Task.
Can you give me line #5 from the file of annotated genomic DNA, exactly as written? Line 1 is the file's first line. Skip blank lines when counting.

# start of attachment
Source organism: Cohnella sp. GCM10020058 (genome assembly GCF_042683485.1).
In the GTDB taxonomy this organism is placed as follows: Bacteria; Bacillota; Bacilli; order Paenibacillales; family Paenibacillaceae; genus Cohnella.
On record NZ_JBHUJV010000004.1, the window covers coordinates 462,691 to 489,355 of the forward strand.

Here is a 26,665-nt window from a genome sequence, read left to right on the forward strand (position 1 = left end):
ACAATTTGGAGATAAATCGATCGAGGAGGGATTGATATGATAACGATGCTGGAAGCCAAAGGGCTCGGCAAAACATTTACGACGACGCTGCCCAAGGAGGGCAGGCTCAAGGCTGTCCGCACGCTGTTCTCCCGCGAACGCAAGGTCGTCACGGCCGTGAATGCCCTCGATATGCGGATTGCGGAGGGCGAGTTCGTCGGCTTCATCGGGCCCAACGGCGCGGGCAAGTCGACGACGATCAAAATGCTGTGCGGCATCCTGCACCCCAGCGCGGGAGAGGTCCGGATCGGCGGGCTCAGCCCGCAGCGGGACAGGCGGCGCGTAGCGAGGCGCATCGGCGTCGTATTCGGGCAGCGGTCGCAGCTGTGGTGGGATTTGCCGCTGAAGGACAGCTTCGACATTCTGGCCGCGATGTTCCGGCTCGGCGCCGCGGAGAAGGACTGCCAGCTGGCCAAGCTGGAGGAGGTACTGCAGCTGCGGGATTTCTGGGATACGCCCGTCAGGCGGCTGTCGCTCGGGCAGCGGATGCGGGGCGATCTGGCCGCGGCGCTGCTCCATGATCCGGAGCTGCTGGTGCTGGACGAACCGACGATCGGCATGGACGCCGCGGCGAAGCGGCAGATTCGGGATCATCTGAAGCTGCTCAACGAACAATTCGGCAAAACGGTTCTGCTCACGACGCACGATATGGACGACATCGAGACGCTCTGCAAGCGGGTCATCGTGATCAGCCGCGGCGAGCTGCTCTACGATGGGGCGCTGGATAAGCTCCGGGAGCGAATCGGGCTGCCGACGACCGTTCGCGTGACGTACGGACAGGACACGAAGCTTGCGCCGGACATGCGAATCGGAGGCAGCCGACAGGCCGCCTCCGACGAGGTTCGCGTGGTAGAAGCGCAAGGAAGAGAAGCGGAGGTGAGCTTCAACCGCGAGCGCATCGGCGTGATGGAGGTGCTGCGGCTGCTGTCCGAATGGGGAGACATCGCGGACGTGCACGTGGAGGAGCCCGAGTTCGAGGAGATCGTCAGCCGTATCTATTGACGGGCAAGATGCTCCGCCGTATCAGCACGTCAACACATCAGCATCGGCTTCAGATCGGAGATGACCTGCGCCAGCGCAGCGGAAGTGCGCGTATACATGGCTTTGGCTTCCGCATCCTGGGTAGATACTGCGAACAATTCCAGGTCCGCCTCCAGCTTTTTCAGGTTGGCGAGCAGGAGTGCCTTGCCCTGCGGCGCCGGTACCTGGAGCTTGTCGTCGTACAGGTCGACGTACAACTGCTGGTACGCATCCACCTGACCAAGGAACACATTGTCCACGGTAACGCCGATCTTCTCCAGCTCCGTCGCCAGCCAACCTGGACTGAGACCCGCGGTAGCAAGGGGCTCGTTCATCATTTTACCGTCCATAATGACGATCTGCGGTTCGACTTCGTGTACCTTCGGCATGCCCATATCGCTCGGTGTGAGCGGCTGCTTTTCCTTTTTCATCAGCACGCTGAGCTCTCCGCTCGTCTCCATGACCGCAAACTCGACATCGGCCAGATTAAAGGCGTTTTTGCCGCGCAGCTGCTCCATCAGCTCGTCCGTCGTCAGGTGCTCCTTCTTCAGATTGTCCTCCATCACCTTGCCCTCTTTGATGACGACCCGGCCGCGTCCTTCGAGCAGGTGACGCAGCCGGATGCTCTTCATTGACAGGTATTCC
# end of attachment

ACAATTTGGAGATAAATCGATCGAGGAGGGATTGATATGATAACGATGCTGGAAGCCAAAGGGCTCGGCAAAACATTTACGACGACGCTGCCCAAGGAGGGCAGGCTCAAGGCTGTCCGCACGCTGTTCTCCCGCGAACGCAAGGTCGTCACGGCCGTGAATGCCCTCGATATGCGGATTGCGGAGGGCGAGTTCGTCGGCTTCATCGGGCCCAACGGCGCGGGCAAGTCGACGACGATCAAAATGCTGTGCGGCATCCTGCACCCCAGCGCGGGAGAGGTCCGGATCGGCGGGCTCAGCCCGCAGCGGGACAGGCGGCGCGTAGCGAGGCGCATCGGCGTCGTATTCGGGCAGCGGTCGCAGCTGTGGTGGGATTTGCCGCTGAAGGACAGCTTCGACATTCTGGCCGCGATGTTCCGGCTCGGCGCCGCGGAGAAGGACTGCCAGCTGGCCAAGCTGGAGGAGGTACTGCAGCTGCGGGATTTCTGGGATACGCCCGTCAGGCGGCTGTCGCTCGGGCAGCGGATGCGGGGCGATCTGGCCGCGGCGCTGCTCCATGATCCGGAGCTGCTGGTGCTGGACGAACCGACGATCGGCATGGACGCCGCGGCGAAGCGGCAGATTCGGGATCATCTGAAGCTGCTCAACGAACAATTCGGCAAAACGGTTCTGCTCACGACGCACGATATGGACGACATCGAGACGCTCTGCAAGCGGGTCATCGTGATCAGCCGCGGCGAGCTGCTCTACGATGGGGCGCTGGATAAGCTCCGGGAGCGAATCGGGCTGCCGACGACCGTTCGCGTGACGTACGGACAGGACACGAAGCTTGCGCCGGACATGCGAATCGGAGGCAGCCGACAGGCCGCCTCCGACGAGGTTCGCGTGGTAGAAGCGCAAGGAAGAGAAGCGGAGGTGAGCTTCAACCGCGAGCGCATCGGCGTGATGGAGGTGCTGCGGCTGCTGTCCGAATGGGGAGACATCGCGGACGTGCACGTGGAGGAGCCCGAGTTCGAGGAGATCGTCAGCCGTATCTATTGACGGGCAAGATGCTCCGCCGTATCAGCACGTCAACACATCAGCATCGGCTTCAGATCGGAGATGACCTGCGCCAGCGCAGCGGAAGTGCGCGTATACATGGCTTTGGCTTCCGCATCCTGGGTAGATACTGCGAACAATTCCAGGTCCGCCTCCAGCTTTTTCAGGTTGGCGAGCAGGAGTGCCTTGCCCTGCGGCGCCGGTACCTGGAGCTTGTCGTCGTACAGGTCGACGTACAACTGCTGGTACGCATCCACCTGACCAAGGAACACATTGTCCACGGTAACGCCGATCTTCTCCAGCTCCGTCGCCAGCCAACCTGGACTGAGACCCGCGGTAGCAAGGGGCTCGTTCATCATTTTACCGTCCATAATGACGATCTGCGGTTCGACTTCGTGTACCTTCGGCATGCCCATATCGCTCGGTGTGAGCGGCTGCTTTTCCTTTTTCATCAGCACGCTGAGCTCTCCGCTCGTCTCCATGACCGCAAACTCGACATCGGCCAGATTAAAGGCGTTTTTGCCGCGCAGCTGCTCCATCAGCTCGTCCGTCGTCAGGTGCTCCTTCTTCAGATTGTCCTCCATCACCTTGCCCTCTTTGATGACGACCCGGCCGCGTCCTTCGAGCAGGTGACGCAGCCGGATGCTCTTCATTGACAGGTATTCC